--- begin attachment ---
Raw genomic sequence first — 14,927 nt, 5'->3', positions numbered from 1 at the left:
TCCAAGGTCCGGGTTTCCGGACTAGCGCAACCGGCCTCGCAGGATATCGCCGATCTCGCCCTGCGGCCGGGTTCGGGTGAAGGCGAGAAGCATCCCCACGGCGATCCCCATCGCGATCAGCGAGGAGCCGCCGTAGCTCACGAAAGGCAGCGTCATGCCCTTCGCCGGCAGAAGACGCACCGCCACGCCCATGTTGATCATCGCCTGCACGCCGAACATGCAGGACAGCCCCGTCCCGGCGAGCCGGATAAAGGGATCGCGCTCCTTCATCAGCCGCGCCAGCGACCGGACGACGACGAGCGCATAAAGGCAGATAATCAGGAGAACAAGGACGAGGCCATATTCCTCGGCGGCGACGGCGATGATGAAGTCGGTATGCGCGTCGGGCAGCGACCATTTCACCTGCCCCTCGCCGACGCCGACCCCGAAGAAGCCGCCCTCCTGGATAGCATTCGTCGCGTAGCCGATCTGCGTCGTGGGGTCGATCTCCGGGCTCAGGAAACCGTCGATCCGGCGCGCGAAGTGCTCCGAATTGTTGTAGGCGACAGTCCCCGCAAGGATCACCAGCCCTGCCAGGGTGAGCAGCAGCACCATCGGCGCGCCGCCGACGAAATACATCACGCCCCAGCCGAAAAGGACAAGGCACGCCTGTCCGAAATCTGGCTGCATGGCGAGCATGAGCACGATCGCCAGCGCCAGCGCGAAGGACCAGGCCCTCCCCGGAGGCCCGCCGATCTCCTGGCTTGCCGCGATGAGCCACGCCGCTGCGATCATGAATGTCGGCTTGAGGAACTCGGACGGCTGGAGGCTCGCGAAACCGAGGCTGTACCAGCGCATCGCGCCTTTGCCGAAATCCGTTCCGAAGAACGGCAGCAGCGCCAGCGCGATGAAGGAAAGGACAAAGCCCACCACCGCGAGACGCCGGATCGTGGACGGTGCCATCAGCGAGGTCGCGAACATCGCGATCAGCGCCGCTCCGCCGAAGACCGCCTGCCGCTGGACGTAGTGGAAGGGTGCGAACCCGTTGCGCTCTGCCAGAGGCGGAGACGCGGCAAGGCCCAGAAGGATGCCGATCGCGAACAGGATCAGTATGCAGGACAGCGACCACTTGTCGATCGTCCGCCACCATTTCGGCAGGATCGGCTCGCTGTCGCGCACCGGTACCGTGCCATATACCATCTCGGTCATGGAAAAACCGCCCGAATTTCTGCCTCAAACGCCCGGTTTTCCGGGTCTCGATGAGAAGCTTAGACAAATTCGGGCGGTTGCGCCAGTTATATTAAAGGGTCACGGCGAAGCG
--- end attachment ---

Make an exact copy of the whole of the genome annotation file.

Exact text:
Raw genomic sequence first — 14,927 nt, 5'->3', positions numbered from 1 at the left:
TCCAAGGTCCGGGTTTCCGGACTAGCGCAACCGGCCTCGCAGGATATCGCCGATCTCGCCCTGCGGCCGGGTTCGGGTGAAGGCGAGAAGCATCCCCACGGCGATCCCCATCGCGATCAGCGAGGAGCCGCCGTAGCTCACGAAAGGCAGCGTCATGCCCTTCGCCGGCAGAAGACGCACCGCCACGCCCATGTTGATCATCGCCTGCACGCCGAACATGCAGGACAGCCCCGTCCCGGCGAGCCGGATAAAGGGATCGCGCTCCTTCATCAGCCGCGCCAGCGACCGGACGACGACGAGCGCATAAAGGCAGATAATCAGGAGAACAAGGACGAGGCCATATTCCTCGGCGGCGACGGCGATGATGAAGTCGGTATGCGCGTCGGGCAGCGACCATTTCACCTGCCCCTCGCCGACGCCGACCCCGAAGAAGCCGCCCTCCTGGATAGCATTCGTCGCGTAGCCGATCTGCGTCGTGGGGTCGATCTCCGGGCTCAGGAAACCGTCGATCCGGCGCGCGAAGTGCTCCGAATTGTTGTAGGCGACAGTCCCCGCAAGGATCACCAGCCCTGCCAGGGTGAGCAGCAGCACCATCGGCGCGCCGCCGACGAAATACATCACGCCCCAGCCGAAAAGGACAAGGCACGCCTGTCCGAAATCTGGCTGCATGGCGAGCATGAGCACGATCGCCAGCGCCAGCGCGAAGGACCAGGCCCTCCCCGGAGGCCCGCCGATCTCCTGGCTTGCCGCGATGAGCCACGCCGCTGCGATCATGAATGTCGGCTTGAGGAACTCGGACGGCTGGAGGCTCGCGAAACCGAGGCTGTACCAGCGCATCGCGCCTTTGCCGAAATCCGTTCCGAAGAACGGCAGCAGCGCCAGCGCGATGAAGGAAAGGACAAAGCCCACCACCGCGAGACGCCGGATCGTGGACGGTGCCATCAGCGAGGTCGCGAACATCGCGATCAGCGCCGCTCCGCCGAAGACCGCCTGCCGCTGGACGTAGTGGAAGGGTGCGAACCCGTTGCGCTCTGCCAGAGGCGGAGACGCGGCAAGGCCCAGAAGGATGCCGATCGCGAACAGGATCAGTATGCAGGACAGCGACCACTTGTCGATCGTCCGCCACCATTTCGGCAGGATCGGCTCGCTGTCGCGCACCGGTACCGTGCCATATACCATCTCGGTCATGGAAAAACCGCCCGAATTTCTGCCTCAAACGCCCGGTTTTCCGGGTCTCGATGAGAAGCTTAGACAAATTCGGGCGGTTGCGCCAGTTATATTAAAGGGTCACGGCGAAGCG